Cultivate Curiosity to Get the Most from Your Team
The Polaroid camera resulted from a child's innocent question: Why? In 1943, inventor Edwin Land was taking photos of his three-year-old daughter. She asked to see a picture after he snapped it. He explained that the film had to be developed and printed at a lab. It would take weeks until she could see the images.
When his daughter asked why she couldn't see them sooner, Land realized she was onto something, and he began building what was essentially a darkroom in a box. The Land Camera, the first instant camera, hit the market several years later.
Not all simple questions lead to breakthroughs and discoveries. However, organizations benefit when they encourage curiosity, and their leaders model it. When part of the company culture, inquisitiveness improves decision-making and employee engagement.
The Case for Curiosity
When employees are curious, they make better decisions. They discard biases and old ways of doing things. They consider new options. They ignore stereotypes and are open to new ideas. Their decisions are, therefore, more rational.
Employees also treat each other with understanding when they are curious. They show genuine interest in others' ideas, encouraging people to share their thoughts. Teammates ask more questions to build off other employees' suggestions. This process develops trust, as employees know they will not be judged on their contributions. Employees learn constructive debate and enjoy collaboration.
Showing curiosity towards others also builds empathy. Asking questions makes the other person feel noticed and valued. Their responses provide insight into their life, struggles, and values. Employees work better together when they understand and care about each other. And that drives employee engagement and retention.
The Curious Leader
A 2015 study by PwC cited curiosity and open-mindedness as essential leadership traits for a changing and challenging business environment. CEO Michael Dell responded in this study, “With curiosity comes learning and new ideas. If you’re not doing that, you’re going to have a real problem.”
Most business leaders attained their positions by demonstrating functional capability and problem-solving skills. They became the "go-to" person to offer solutions and provide guidance. Curiosity was most likely not the characteristic that got them promoted.
Yet positioning the business for future success requires thinking about the "whats, hows, and whys." Leaders need to look ahead and anticipate trends, technology changes, and competitive threats. Asking questions helps them uncover roadblocks, opportunities, and unique solutions.
Some people may not be naturally inquisitive. Ian Leslie, author of Curious, considers inquisitiveness "more of a state than a trait." He says everyone is born curious, but only some retain the habits of exploring, learning, and discovering as they age. You can develop curiosity by exposing yourself to new information, opinions, and experiences.
Do You Encourage Curiosity?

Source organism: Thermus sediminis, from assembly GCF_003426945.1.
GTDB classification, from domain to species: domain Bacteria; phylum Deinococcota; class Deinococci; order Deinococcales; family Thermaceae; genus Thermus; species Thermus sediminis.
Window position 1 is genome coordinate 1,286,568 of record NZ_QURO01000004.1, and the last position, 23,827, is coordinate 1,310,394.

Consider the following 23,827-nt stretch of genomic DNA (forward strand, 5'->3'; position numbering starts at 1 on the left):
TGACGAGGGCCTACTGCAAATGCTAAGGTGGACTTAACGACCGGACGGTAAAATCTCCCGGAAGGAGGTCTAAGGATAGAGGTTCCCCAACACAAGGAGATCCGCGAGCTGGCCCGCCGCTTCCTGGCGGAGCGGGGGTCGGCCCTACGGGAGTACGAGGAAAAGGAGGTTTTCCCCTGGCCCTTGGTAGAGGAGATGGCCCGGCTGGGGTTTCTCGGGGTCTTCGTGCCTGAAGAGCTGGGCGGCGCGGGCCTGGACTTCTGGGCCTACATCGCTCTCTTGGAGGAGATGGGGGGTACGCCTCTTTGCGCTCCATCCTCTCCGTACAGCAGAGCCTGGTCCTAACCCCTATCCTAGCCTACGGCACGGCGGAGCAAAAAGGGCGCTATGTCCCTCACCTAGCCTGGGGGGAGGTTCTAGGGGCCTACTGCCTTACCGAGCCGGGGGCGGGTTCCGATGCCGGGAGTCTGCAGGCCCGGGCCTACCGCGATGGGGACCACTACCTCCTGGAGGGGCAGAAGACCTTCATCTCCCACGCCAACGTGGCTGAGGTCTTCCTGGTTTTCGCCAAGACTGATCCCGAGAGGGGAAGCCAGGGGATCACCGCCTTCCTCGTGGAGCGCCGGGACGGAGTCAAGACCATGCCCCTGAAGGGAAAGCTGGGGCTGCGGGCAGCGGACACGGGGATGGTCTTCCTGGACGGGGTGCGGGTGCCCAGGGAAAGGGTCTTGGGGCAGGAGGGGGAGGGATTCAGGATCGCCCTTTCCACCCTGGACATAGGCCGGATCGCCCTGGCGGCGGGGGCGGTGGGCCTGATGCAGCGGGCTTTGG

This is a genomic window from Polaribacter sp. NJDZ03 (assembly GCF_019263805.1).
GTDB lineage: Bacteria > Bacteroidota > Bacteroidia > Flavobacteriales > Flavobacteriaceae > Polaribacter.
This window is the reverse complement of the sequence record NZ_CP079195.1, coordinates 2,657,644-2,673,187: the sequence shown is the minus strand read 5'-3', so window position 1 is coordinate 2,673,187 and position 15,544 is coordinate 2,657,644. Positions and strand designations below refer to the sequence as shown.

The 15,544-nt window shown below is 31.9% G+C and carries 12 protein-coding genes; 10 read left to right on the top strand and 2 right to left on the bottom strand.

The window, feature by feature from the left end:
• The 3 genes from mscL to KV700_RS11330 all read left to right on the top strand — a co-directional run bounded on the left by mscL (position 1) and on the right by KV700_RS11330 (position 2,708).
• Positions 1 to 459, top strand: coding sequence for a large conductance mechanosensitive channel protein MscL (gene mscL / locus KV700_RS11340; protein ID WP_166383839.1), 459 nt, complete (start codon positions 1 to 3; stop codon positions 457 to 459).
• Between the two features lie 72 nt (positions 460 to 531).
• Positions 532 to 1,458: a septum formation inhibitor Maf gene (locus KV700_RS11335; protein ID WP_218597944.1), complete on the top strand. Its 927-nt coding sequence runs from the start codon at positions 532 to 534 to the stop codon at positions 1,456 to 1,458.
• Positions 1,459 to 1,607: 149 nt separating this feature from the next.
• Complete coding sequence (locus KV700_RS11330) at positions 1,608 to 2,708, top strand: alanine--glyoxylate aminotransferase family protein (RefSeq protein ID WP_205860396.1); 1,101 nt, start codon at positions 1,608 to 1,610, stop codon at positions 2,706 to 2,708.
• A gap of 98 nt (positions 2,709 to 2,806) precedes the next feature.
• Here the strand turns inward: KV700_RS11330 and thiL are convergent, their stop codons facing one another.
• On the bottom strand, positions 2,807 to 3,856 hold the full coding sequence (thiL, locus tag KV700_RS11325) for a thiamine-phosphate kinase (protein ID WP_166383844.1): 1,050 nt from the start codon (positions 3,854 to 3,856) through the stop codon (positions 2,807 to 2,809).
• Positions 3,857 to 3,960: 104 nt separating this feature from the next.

By nature, children question and strive to understand the world around them. But by middle school age, children often stop asking questions. They become worried about their peers' opinions and fear being vulnerable. They don't want to admit that they don't know everything.
This hesitation continues into the adult workplace and accelerates as one progresses up the corporate ladder. Business leaders are wary of saying "I don't know" around their staff, peers, and superiors. They feel they should know all the answers. They fear a lack of respect if they are not in command.
Yet when leaders are humble, they set an example for their teams. Employees feel safe asking questions. They are willing to step outside their comfort zones to seek information.
Interestingly, there is a disconnect between leadership and their team members about curiosity. A Harvard Business Review study found that 83 percent of senior executives believe their organizations encourage curiosity "a great deal" or "a good amount." Yet only about half of their staff agree.
While these leaders may think they cultivate curiosity, they may be considering innovation projects and new product development. These initiatives differ from everyday inquisitiveness, which leaders may be quashing without realizing it.
Curious employees might be considered insubordinate by their managers. Their bosses may think they take unnecessary risks. Managers may prefer their staff to "stick to their knitting." They may encourage and reward focus on the day-to-day responsibilities. By doing so, managers may be subconsciously discouraging employees with questioning natures.
Psychology professor Dr. Todd Kashdan identified five ways leaders may inhibit employees' natural curiosity.
- “That ‘dumb question’ look.” You're probably thinking you'd never say an employee's question was dumb. You may make a point of saying, "There are no dumb questions” during brainstorming sessions. But your body language may be saying otherwise. A subtle eye roll, a slight cringe, a look exchanged with a peer – your team may pick up on these nonverbal clues. Your staff will feel like middle schoolers again, fearing their peers' judgment and shutting down discussion.